While this suggests statins may help patients’ brains recover after a concussion, the findings underscore the importance of protecting one’s brain in the first place, says lead investigator Donald Redelmeier, a senior scientist at ICES (formerly the Institute for Clinical Evaluative Sciences).

“More prevention of concussion is justified, not just in exuberant young athletes, but throughout the lifespan,” says Dr. Redelmeier, who is also a physician at Toronto’s Sunnybrook Health Sciences Centre and a professor of medicine at the University of Toronto.

The study adds to growing evidence linking concussions to the development of dementia. In a separate study published last year in JAMA Neurology, for example, U.S. researchers examining more than 350,000 military veterans similarly found they were two times more likely to develop dementia after experiencing a concussion.

One of the researchers of that earlier study, Kristine Yaffe, a professor of psychiatry and neurology at the University of California San Francisco, says scientists do not fully understand why concussions may lead to dementia. One possible explanation is that the injuries may accelerate brain aging and the accumulation of abnormal proteins, such as tau and amyloid, which cause damage to neurons, she says.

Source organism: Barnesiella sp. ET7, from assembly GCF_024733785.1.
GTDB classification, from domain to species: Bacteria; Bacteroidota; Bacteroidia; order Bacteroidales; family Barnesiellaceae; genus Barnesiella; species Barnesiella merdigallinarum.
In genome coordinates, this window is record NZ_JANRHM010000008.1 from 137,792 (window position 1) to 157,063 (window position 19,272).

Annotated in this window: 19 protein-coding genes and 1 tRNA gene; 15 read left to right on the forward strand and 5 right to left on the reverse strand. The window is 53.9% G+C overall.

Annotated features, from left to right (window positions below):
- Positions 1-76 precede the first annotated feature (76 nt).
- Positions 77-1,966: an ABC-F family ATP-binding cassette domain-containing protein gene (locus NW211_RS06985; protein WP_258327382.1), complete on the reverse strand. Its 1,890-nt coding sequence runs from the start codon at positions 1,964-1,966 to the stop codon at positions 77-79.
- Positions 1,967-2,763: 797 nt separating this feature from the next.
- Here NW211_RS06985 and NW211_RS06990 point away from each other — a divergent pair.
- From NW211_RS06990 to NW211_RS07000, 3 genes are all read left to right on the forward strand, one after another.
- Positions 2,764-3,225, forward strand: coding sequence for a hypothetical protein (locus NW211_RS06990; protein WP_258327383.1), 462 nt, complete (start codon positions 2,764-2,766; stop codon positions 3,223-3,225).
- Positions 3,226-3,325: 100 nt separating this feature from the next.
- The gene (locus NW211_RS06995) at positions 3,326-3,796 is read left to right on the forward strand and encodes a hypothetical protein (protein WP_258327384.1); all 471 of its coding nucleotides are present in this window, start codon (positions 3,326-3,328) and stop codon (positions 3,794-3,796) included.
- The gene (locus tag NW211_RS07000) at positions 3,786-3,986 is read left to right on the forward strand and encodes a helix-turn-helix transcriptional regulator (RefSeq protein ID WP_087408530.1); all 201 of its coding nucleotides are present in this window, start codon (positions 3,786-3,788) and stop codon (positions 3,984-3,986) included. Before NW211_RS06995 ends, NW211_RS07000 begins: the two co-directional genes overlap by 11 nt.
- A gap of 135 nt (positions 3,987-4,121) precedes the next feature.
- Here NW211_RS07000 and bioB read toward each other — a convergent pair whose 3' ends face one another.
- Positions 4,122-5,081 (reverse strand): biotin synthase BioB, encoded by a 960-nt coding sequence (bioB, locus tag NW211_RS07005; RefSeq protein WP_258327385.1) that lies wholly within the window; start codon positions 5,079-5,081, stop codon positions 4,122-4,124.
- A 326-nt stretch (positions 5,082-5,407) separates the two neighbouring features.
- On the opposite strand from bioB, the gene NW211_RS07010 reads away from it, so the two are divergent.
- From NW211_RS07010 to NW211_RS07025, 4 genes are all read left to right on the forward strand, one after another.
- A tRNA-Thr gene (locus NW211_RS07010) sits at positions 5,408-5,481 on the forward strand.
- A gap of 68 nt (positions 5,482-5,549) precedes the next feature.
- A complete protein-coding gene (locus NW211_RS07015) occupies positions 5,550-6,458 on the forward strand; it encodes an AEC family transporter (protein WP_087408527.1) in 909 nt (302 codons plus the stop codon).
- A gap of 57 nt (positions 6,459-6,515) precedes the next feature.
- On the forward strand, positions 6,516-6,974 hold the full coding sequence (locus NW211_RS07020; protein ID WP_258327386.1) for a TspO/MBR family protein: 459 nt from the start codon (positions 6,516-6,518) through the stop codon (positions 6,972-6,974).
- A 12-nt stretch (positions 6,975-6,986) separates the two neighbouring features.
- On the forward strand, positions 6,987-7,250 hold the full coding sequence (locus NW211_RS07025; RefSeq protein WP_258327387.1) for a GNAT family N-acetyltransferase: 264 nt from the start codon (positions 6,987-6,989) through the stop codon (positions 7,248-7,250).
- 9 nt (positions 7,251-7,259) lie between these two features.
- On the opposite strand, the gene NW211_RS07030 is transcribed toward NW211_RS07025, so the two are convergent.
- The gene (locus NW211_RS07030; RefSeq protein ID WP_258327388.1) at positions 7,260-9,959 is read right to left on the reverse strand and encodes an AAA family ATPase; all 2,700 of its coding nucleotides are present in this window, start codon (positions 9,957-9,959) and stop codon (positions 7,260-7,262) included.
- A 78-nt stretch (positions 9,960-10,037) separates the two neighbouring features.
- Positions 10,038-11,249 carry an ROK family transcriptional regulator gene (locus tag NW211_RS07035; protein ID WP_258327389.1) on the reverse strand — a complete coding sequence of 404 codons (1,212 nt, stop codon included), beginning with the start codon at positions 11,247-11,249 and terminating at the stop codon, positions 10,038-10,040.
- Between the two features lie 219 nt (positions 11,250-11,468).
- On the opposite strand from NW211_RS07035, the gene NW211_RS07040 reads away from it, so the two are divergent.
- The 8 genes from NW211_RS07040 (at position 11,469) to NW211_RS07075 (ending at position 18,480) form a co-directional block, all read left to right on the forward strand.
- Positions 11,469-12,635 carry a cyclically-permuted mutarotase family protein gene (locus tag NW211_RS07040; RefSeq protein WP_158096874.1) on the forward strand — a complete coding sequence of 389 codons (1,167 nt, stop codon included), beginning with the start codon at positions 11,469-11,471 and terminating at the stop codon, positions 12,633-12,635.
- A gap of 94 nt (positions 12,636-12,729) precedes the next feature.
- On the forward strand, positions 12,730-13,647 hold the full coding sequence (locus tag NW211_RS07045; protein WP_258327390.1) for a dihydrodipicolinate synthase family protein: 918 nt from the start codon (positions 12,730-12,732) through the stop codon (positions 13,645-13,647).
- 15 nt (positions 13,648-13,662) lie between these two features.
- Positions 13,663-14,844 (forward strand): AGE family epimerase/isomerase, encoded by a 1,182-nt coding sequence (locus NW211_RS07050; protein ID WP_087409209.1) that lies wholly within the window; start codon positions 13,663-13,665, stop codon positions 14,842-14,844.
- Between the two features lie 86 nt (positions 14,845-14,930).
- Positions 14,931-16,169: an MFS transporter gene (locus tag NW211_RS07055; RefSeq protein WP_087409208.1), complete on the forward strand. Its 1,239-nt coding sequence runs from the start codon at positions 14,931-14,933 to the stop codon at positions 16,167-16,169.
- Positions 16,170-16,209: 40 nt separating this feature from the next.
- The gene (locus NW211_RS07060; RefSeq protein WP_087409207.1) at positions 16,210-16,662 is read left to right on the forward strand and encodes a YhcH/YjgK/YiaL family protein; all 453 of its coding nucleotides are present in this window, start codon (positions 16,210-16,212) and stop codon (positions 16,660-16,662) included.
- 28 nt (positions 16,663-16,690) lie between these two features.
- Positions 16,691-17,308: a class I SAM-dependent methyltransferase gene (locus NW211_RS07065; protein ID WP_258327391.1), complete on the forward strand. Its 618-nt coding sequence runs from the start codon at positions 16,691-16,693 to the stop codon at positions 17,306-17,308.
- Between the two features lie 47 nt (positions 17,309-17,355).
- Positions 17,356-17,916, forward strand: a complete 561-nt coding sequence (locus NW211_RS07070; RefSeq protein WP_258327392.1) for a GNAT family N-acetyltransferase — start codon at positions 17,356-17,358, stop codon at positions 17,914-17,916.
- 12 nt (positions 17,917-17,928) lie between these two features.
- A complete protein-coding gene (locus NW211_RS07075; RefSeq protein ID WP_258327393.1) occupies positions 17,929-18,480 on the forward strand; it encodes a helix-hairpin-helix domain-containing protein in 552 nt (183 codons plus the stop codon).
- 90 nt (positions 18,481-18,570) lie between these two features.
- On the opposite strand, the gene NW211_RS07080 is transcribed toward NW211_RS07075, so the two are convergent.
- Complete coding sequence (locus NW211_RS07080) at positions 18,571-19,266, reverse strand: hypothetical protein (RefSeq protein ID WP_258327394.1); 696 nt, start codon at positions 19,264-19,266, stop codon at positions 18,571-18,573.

In the new study published on Monday, Dr. Redelmeier and his team examined data from 1993 to 2013 for nearly 29,000 Ontarians, age 65 and older, who were not previously diagnosed with dementia before suffering a concussion. They found more than 4,700 of them developed dementia over a minimum follow-up period of three years.

Patients who were prescribed a statin within 90 days of having a concussion had about a 13 per cent lower risk of dementia, compared with those who were not.

Dr. Redelmeier says patients who were on statins were taking the drugs incidentally, for reasons unrelated to their concussion, and most were taking the drug before and after their injury. The researchers found other medications, including other cardiovascular drugs and neuropsychiatric medications, did not appear to make a difference to patients’ risk of dementia.